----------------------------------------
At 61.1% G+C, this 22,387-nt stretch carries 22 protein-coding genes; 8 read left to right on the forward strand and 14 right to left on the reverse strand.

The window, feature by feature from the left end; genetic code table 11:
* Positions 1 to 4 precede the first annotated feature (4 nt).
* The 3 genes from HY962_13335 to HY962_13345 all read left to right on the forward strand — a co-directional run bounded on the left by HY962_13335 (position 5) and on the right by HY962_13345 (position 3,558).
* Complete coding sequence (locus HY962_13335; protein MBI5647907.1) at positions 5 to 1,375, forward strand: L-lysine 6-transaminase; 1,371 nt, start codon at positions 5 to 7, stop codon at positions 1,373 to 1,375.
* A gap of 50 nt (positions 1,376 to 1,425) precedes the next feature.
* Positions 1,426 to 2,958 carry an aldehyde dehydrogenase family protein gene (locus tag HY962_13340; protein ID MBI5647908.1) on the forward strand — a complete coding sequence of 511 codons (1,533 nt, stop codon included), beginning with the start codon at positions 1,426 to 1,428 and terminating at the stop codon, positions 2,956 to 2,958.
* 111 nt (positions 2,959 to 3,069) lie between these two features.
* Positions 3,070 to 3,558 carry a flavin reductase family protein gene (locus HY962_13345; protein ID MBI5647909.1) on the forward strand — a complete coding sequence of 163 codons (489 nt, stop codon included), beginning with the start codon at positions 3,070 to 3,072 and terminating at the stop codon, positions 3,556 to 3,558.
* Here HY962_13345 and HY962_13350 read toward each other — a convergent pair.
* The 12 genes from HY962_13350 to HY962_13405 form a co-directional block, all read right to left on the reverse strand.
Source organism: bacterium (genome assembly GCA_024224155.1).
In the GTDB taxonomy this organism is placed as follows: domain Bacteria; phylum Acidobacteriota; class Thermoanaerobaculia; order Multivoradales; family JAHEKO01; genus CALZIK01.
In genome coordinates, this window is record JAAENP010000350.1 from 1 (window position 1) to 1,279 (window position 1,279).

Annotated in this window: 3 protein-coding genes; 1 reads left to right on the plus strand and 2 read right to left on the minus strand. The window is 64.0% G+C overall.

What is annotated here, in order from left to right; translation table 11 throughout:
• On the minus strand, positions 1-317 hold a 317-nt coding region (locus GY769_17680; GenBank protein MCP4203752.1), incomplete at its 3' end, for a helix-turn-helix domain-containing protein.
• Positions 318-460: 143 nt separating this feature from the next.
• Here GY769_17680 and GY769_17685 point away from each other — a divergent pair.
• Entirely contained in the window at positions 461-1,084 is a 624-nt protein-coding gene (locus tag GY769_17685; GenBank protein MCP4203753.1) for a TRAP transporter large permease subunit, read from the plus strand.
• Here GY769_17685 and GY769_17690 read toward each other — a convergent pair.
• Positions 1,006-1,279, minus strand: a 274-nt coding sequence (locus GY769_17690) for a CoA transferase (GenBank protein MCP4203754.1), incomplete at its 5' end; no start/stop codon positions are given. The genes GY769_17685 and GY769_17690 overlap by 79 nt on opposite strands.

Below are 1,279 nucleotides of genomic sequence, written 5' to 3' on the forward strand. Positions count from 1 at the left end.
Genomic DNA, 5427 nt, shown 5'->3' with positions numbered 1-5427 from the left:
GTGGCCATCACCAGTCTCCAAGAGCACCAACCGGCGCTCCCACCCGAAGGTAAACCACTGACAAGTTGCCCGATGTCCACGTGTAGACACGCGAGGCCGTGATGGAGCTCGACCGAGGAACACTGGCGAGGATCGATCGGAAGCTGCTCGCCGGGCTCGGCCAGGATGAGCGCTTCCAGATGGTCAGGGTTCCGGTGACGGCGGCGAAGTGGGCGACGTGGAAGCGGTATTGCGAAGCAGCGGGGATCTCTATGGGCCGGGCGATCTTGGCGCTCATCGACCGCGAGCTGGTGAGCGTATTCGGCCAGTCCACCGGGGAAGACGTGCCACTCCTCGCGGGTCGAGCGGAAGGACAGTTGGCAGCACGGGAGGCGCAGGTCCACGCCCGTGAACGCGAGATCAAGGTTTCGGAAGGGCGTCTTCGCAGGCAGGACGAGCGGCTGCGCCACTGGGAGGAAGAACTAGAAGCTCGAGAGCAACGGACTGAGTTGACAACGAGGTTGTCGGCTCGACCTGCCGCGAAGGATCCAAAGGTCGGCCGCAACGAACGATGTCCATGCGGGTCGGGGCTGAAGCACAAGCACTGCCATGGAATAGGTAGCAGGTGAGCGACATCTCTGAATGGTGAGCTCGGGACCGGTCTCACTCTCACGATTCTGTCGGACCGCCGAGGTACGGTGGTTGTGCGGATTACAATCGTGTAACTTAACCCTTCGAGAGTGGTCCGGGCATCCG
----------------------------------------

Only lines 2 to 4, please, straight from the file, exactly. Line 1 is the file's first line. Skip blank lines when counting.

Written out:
The window, feature by feature from the left end; genetic code table 11:
* Positions 1 to 4 precede the first annotated feature (4 nt).
* The 3 genes from HY962_13335 to HY962_13345 all read left to right on the forward strand — a co-directional run bounded on the left by HY962_13335 (position 5) and on the right by HY962_13345 (position 3,558).